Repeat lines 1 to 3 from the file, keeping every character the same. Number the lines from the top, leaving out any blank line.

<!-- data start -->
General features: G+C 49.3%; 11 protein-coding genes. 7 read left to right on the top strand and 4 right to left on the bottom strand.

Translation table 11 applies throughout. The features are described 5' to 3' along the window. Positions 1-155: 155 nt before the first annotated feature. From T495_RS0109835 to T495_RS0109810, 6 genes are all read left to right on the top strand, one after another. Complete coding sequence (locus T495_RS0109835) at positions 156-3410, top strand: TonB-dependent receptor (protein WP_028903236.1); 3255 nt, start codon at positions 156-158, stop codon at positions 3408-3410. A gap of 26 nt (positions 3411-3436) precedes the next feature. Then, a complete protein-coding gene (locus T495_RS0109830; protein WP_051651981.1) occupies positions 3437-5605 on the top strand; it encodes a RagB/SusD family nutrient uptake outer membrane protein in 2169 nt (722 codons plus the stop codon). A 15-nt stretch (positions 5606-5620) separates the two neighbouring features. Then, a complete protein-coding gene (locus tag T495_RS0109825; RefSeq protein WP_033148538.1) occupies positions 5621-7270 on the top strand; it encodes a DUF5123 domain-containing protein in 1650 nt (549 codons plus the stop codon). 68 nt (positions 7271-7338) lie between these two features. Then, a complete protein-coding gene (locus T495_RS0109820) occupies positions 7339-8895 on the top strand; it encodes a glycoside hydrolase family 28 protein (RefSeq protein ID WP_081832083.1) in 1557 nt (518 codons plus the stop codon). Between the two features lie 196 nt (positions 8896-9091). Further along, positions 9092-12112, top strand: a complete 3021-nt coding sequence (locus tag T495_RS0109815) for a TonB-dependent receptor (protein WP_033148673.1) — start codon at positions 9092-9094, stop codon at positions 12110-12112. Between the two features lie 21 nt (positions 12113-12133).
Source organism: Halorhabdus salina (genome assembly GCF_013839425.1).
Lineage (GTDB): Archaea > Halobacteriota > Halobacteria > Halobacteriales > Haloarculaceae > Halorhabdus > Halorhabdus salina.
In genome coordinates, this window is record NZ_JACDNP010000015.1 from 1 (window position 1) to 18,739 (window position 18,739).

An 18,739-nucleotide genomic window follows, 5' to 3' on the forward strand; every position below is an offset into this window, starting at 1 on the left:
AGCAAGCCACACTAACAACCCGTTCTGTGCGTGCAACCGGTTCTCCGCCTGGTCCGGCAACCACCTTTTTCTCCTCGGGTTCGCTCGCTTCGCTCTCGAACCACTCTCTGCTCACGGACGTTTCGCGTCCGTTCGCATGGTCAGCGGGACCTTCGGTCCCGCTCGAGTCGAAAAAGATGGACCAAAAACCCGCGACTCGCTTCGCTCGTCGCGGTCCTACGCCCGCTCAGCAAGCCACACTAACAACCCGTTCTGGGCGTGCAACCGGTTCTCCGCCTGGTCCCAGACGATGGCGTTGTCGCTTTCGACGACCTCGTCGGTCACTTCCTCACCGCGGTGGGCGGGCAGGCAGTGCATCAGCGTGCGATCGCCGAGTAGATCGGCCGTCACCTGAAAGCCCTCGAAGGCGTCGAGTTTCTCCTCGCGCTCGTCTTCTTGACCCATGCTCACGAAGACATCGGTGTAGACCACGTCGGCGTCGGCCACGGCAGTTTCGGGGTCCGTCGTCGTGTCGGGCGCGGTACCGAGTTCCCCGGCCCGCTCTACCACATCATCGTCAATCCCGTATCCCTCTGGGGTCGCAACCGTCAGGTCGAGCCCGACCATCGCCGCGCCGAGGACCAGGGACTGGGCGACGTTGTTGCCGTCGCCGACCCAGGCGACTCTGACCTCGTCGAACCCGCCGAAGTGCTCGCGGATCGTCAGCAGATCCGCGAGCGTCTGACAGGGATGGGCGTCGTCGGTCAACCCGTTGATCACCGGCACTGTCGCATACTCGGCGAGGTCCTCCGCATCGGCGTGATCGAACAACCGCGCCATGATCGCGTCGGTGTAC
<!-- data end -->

General features: G+C 49.3%; 11 protein-coding genes. 7 read left to right on the top strand and 4 right to left on the bottom strand.

Translation table 11 applies throughout. The features are described 5' to 3' along the window. Positions 1-155: 155 nt before the first annotated feature. From T495_RS0109835 to T495_RS0109810, 6 genes are all read left to right on the top strand, one after another. Complete coding sequence (locus T495_RS0109835) at positions 156-3410, top strand: TonB-dependent receptor (protein WP_028903236.1); 3255 nt, start codon at positions 156-158, stop codon at positions 3408-3410. A gap of 26 nt (positions 3411-3436) precedes the next feature. Then, a complete protein-coding gene (locus T495_RS0109830; protein WP_051651981.1) occupies positions 3437-5605 on the top strand; it encodes a RagB/SusD family nutrient uptake outer membrane protein in 2169 nt (722 codons plus the stop codon). A 15-nt stretch (positions 5606-5620) separates the two neighbouring features. Then, a complete protein-coding gene (locus tag T495_RS0109825; RefSeq protein WP_033148538.1) occupies positions 5621-7270 on the top strand; it encodes a DUF5123 domain-containing protein in 1650 nt (549 codons plus the stop codon). 68 nt (positions 7271-7338) lie between these two features. Then, a complete protein-coding gene (locus T495_RS0109820) occupies positions 7339-8895 on the top strand; it encodes a glycoside hydrolase family 28 protein (RefSeq protein ID WP_081832083.1) in 1557 nt (518 codons plus the stop codon). Between the two features lie 196 nt (positions 8896-9091). Further along, positions 9092-12112, top strand: a complete 3021-nt coding sequence (locus tag T495_RS0109815) for a TonB-dependent receptor (protein WP_033148673.1) — start codon at positions 9092-9094, stop codon at positions 12110-12112. Between the two features lie 21 nt (positions 12113-12133).
Source organism: Halorhabdus salina (genome assembly GCF_013839425.1).